Photographer Tokiwa Toyoko was one of the many women entering male dominated workplaces in this period and through her portrayal of the male participants at the nude shooting session she critiqued assumptions that women were more suited to being in front of, rather than behind, the lens of the camera. In so doing, it calls into question the foundational discourses of Japanese postwar photographic realism and reveals a new perspective on the gendered dynamics therein. See Silverberg Silverberg, M. Berkeley and London : University of California Press. Kyoto : Akaaka. Osaka : Brain Center, Inc.
But I still stand tall as good as possiblego to work each day and try to enjoy life like everybody else. Would be very delighted if this has raised your curiosity.
Wish you a joyful time, wherever you are right now. Best regards, Karsten. This makes me pause. Random raunchy calls aside, I rarely receive inquiries from men, who convey genuine desire to be portrayed by me. How is it different?
The thought of being naked in front of a camera, let alone a female photographer, filled them with trepidation. Many expressed self-loathing, certain their bodies deserved no such limelight. Today more men feel pressured to have perfect physical appearances, shying away neither from botox and waxing nor being strangers to self-damage and eating disorders.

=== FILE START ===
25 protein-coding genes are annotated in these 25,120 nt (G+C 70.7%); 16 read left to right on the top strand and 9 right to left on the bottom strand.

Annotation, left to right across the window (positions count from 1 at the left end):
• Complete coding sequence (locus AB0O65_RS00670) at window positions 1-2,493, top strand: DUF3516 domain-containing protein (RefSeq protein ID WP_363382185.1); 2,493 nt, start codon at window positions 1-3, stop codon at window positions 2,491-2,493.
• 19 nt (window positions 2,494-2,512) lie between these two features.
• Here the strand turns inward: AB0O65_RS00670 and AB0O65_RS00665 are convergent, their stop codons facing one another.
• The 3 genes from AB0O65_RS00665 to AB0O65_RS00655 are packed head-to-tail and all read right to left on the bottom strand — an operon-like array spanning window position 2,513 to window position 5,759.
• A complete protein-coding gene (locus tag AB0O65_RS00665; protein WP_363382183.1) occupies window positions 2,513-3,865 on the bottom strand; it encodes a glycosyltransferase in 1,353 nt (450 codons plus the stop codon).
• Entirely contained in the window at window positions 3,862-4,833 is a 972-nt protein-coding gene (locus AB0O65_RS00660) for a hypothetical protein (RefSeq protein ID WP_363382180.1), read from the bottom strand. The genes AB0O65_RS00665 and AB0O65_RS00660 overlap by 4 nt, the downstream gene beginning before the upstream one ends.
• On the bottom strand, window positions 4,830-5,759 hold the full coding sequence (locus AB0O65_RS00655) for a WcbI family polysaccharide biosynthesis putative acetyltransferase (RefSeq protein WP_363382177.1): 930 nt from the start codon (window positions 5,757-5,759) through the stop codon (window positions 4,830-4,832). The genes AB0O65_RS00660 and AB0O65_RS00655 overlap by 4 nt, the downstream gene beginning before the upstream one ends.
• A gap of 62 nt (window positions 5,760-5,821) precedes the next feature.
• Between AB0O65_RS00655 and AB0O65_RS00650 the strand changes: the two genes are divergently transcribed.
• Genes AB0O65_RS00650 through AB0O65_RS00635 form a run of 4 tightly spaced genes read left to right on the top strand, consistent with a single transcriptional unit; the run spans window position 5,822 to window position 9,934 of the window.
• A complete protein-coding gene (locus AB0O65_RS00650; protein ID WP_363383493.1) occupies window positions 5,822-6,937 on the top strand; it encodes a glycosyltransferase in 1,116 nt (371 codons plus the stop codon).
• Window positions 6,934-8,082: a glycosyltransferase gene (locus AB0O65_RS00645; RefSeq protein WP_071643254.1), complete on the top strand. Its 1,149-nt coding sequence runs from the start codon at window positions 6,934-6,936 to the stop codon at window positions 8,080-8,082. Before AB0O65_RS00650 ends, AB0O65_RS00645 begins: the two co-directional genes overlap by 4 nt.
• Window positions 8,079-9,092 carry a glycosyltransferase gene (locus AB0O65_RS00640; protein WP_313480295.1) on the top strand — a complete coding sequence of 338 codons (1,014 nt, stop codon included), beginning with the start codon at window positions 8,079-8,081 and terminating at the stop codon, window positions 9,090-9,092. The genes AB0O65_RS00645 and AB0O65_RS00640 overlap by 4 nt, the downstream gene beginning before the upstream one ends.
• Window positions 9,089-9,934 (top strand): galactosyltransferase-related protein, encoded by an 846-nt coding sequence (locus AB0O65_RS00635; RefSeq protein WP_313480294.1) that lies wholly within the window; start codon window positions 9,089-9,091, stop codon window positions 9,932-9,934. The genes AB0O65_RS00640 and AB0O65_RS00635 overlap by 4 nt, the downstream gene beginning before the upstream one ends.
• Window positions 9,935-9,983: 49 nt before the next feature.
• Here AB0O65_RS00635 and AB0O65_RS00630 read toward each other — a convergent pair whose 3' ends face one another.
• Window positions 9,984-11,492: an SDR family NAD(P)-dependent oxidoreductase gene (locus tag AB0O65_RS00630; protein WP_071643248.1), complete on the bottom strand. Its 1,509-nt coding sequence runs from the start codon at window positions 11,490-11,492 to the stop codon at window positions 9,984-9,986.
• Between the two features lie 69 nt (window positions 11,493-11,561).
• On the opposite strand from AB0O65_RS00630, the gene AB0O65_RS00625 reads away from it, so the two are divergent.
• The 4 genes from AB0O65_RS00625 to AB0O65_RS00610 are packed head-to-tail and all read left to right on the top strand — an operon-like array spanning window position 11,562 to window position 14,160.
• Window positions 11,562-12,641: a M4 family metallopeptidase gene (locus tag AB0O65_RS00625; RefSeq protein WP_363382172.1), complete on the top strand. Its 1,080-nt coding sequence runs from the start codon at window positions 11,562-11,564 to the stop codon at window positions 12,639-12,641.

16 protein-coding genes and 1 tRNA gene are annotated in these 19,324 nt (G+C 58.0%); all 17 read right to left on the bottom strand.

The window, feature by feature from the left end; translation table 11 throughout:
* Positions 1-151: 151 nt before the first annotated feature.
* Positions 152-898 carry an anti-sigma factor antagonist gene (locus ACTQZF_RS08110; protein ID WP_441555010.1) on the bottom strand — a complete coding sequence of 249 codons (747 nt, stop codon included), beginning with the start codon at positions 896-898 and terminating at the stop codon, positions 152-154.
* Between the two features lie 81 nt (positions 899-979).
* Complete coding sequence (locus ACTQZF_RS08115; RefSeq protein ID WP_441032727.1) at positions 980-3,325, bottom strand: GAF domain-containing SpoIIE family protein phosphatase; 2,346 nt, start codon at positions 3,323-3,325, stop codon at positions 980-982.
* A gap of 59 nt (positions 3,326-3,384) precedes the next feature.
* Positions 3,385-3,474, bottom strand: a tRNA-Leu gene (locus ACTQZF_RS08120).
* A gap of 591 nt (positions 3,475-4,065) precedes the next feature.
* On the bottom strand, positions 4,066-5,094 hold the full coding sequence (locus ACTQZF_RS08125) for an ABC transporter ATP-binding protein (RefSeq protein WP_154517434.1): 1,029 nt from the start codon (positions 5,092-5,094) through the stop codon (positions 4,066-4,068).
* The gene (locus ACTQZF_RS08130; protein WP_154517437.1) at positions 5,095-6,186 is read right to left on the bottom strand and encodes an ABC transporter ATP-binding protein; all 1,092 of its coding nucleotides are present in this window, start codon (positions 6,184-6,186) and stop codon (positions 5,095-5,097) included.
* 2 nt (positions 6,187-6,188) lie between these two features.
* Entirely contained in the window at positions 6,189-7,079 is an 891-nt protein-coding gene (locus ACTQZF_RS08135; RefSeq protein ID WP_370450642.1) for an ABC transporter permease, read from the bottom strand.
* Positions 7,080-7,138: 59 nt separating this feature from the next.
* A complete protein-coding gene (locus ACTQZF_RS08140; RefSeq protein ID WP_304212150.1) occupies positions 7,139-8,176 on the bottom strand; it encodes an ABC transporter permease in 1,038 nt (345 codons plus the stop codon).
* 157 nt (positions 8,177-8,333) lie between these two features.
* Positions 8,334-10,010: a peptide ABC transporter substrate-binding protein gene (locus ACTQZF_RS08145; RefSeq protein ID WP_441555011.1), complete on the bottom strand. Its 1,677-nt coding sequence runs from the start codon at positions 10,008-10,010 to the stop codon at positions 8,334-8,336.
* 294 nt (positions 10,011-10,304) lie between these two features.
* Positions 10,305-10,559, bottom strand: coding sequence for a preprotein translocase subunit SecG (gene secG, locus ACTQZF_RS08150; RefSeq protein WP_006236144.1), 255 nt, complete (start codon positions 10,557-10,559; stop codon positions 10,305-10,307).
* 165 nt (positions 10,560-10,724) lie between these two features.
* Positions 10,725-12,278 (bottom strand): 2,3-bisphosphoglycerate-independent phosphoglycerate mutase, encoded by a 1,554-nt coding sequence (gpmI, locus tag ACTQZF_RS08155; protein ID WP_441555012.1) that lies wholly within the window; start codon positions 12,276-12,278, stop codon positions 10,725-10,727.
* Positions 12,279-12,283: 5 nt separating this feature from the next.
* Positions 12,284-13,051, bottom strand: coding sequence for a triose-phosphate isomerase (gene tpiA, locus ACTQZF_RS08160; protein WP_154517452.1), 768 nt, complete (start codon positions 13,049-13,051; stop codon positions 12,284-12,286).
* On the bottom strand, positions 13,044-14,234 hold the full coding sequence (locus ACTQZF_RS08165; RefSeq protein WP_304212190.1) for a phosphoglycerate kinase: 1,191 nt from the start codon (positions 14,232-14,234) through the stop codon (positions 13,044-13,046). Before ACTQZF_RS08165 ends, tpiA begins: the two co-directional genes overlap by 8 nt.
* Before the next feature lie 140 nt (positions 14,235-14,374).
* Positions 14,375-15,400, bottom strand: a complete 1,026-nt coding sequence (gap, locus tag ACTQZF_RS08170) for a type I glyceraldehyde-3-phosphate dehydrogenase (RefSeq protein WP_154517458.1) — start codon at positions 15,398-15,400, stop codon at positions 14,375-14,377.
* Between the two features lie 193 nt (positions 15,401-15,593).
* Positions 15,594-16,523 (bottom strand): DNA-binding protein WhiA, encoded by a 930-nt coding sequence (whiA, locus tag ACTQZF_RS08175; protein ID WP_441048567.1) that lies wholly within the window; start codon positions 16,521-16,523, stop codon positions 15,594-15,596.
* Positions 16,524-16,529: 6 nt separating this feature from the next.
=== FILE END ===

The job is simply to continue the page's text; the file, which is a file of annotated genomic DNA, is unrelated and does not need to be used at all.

Indeed, the distinction between art, fashion and documentary photography is ificant, and the resulting images depend upon the gaze given: are you beholding, seducing or using someone to fulfill your vision or provide evidence for your case at hand? EuroMan were clearly too timid to let a woman look beneath the skin of men, and perhaps they should be.
The premise for my work has been to find the trueness in everyone. How can I see him? Are my intentions pure? Am I ready to step into this naked terrain with a stranger? The invitation to undress requires vulnerability and courage from both seer and seen, to walk the delicate line between eros and porn, public and private, object and subject, power and submission.
Who looks at whom is never clear-cut, and with the naked skin in the middle, the intention becomes more important: Why are we looking? In my early conversations with Karsten, we address these matters.
The people in your photos look like you know them, this make me feel in good hands. Safety is important. For him to trust me to not expose him or otherwise cast him in an unflattering light. For me to feel I can be alone with him and do my work without sensual advances.
I ask how his wife feels about him going off to get naked with a female photographer. As we work through the logistics, I learn about his physical constraints. I translate his words into visual metaphors to work with: limitation and freedom, strength and vulnerability, object and abject. I try to imagine how to visually approach a male body, let alone a crippled one. We convene in Soenderborg in South Denmark. Karsten shows up with a walking stick and a bag. He gets up the stairs with surprising ease.
We chat loosely over coffee, before proceeding to our makeshift studio. He unpacks his props. A tie, a scarf, shirt, Women photographing nude men and cuffs. I prep my camera, check the light. He looks around and tinkers with his stuff. I hesitate too. This is after all not about your penis.